Second Thoughts on a Christmas Gift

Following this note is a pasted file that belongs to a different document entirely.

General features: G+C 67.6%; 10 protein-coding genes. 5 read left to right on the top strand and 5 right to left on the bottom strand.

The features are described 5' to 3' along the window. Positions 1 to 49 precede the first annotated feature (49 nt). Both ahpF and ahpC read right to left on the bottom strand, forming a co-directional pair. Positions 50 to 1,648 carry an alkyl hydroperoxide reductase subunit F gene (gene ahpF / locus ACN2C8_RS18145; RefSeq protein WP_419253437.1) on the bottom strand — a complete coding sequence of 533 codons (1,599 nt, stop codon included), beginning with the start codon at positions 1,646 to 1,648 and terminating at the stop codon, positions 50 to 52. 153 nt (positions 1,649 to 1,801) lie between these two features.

Three thirty. I got through the lengthy digression in Victor Hugo, and I actually enjoyed the last part that goes more into philosophy of religion. Just as I was finishing up, a package came for Roxanne and Aesop. But the book for Roxanne contains some ideas that aren’t necessarily very Christian, so she may object to them. I think David Burns is probably an atheist, or else he couldn’t claim that absolutes do not exist in this universe, and that no one but yourself can criticize you. He also says that justice is only relative, and absolute justice doesn’t exist. This all points to godlessness, and this undercurrent runs through the whole book Feeling Good. A reader who is not wide awake might miss the inevitable implication of heresy. I think I’ll give her the book anyway, but I’ll warn her of its religious pitfalls. I’ve met more than one person who read this book and saw no incompatibility with Christianity, so maybe I’m splitting hairs and being pedantic. More likely, my instinct for coherence and consistency is able to compare and contrast ideas and isolate contradictions among them that other people simply won’t perceive. Therefore, I should give Roxanne the book and shut up. Call it a Merry Christmas and call it good. Hohoho! 

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